One day in Tel Aviv
After a great 5 days in Jerusalem, Scott and I had plans to head to Tel Aviv for one day and quickly enjoy the city before our flight to Greece.
Tel Aviv seems to be a modern city with stylish buildings, an energetic nightlife and a beautiful beach stretch.
Personalized by the Jaffa sandstone that you see all over Israel
There are tons of beach bars, hence the umbrellas
Sometimes a little too many umbrellas though…
Israel overall is an expensive vacation destination and Tel Aviv accommodations were astronomical. With our flash-packer budget of $100 a day we were not exactly in a position to pay for even the cheapest hotels that ran about $130/night. So we leaned on Airbnb for help. We stayed with a fun college couple that open their homes to travelers on a daily basis. They were great hosts and we found it amusing living in a college student’s house again!
Scott and I only had one day in Tel Aviv but that was enough to explore the city. We spent the entire day just walking anywhere and everywhere. It wasn’t an eventful walk but I have a few fun things to point out. For example, we found a cool park with the coolest workout machines:
We walked down a street filled with street art and I found this awesome building
I found this random chain-linked fence with post-it’s on it and signs that I couldn’t read. I have no clue what this was about but found it visually fascinating. If anyone knows what this is about, please share it in the comments section!
Scott made us visit the embassy of course
And we took a stroll down a lovely street in the middle of the “White City”
I really didn’t know what the White City was but Scott whipped out his phone and told me that he was going to take me on a walking tour and he was going to be my tour guide! So, I played along.
According to Scott: “As originally designed by architect Sir Patrick Geddes, the White City of Tel Aviv is one of the best examples of large scale urban planning to date. The White City represents architecture’s Modern Movement, and various buildings and spaces were designed by architects who had studied at the Bauhaus school, and with Le Corbusier and Erich Mendelsohn.”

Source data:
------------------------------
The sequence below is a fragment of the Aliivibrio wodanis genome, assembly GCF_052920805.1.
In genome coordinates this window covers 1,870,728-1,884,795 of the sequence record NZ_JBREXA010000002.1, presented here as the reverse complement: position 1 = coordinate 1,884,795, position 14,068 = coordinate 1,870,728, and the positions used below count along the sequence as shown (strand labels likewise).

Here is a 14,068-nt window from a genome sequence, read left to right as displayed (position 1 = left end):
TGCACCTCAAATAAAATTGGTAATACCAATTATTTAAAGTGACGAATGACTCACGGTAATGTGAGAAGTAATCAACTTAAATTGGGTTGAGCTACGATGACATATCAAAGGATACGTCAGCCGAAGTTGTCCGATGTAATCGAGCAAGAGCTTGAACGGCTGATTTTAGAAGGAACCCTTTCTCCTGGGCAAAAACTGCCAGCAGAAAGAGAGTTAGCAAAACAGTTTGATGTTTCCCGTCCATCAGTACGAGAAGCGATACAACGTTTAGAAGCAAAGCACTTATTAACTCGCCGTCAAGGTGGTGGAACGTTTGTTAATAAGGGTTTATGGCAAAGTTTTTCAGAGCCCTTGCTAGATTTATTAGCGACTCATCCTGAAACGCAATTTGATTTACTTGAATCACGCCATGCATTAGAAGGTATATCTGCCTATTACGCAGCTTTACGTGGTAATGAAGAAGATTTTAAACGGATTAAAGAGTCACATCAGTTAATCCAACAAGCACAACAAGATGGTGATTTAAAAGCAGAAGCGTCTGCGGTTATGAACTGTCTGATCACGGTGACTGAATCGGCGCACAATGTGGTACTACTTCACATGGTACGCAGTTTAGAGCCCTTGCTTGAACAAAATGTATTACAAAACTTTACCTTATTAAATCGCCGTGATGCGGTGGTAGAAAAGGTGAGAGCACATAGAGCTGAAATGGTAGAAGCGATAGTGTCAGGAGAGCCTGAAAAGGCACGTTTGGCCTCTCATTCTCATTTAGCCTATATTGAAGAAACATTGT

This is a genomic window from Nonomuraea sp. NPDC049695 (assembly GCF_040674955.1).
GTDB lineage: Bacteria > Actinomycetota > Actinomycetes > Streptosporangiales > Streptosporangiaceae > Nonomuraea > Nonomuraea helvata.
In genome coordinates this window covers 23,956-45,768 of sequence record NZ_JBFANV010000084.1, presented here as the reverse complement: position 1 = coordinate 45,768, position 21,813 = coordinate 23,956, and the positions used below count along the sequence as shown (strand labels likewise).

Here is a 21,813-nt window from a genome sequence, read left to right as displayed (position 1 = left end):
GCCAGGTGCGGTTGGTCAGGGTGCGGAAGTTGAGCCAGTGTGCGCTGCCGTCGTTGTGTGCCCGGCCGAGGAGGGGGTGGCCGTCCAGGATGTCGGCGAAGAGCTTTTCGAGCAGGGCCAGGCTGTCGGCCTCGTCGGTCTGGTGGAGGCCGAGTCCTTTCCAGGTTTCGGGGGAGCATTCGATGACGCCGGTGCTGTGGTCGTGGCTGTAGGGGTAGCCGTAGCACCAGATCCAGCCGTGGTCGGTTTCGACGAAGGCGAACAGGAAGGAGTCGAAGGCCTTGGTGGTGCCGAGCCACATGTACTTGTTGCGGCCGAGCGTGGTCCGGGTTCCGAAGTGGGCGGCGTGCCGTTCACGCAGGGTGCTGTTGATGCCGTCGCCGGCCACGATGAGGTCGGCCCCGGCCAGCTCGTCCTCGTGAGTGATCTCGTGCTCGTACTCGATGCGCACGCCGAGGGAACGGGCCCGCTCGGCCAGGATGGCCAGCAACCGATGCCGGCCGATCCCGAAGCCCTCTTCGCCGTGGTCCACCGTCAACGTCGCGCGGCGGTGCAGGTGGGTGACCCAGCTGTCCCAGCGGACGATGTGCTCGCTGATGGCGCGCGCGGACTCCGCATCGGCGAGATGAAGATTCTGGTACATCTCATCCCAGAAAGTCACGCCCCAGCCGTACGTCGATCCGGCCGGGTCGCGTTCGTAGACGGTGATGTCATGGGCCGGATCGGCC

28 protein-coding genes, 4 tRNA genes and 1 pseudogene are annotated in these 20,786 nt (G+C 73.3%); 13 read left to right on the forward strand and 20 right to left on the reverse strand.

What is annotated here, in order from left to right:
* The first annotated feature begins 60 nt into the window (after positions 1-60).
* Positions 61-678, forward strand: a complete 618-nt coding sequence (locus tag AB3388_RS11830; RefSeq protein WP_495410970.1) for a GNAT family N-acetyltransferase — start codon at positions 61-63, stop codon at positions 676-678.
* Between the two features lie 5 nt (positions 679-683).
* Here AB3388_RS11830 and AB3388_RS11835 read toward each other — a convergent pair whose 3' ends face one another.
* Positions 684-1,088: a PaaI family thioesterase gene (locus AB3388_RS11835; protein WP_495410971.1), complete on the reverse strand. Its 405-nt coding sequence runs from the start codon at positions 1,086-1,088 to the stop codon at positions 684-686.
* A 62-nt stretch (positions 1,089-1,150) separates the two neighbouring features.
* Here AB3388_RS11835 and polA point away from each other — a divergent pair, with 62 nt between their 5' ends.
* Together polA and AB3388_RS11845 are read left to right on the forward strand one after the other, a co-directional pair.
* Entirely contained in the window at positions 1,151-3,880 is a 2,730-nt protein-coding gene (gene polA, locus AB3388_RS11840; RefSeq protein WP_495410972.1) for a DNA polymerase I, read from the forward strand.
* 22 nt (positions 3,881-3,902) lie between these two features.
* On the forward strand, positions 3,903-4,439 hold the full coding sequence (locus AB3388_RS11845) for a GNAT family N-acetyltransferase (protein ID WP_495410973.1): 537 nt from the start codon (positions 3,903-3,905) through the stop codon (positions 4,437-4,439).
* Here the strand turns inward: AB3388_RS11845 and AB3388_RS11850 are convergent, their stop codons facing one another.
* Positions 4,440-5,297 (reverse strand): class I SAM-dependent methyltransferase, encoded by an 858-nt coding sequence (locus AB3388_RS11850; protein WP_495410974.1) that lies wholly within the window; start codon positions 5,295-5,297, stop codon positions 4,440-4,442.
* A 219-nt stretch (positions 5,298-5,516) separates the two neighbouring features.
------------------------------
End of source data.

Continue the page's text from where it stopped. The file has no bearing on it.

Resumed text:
Below is a picture of the Dizengoff House, where on May 14, 1948 David Ben Gurion declared the state of Israel.
Some of the buildings need a little work
Scott ended the tour with “the part where you hold the tour guide’s hand and take a romantic stroll.” He did a great job so I tipped him the one shekel, that I found on the ground =)
We left the following morning and boy do I have a fun airport story! After receiving our boarding passes we had to drop off our bags to the security officers. I was stopped by two officers and questioned for about ten minutes while everyone behind us had to wait. “Why did you go to Jordan? Who did you stay with? Who did you talk to? Where did you stay in Israel? What are their names? Where do they live? What is your ethnic background? What are your parents names? What are your siblings’ names? Where were you born?” And every time I answered a few questions they would walk away (with our passports), hide behind an X-ray machine and talk about me. Scott says they were trying to figure out if I was Muslim, even though they never asked me directly. At one point Scott said, “This is ridiculous.” The officer then explained the reason they’re so strict is because they’ve had instances where people have tried to bring bombs on planes, or people placed bombs in other people’s luggage without them knowing. Scott said he was American and was living in New York City on 9/11 and didn’t need a lecture on airline security. Finally they let us through. It was… a very odd experience. The End!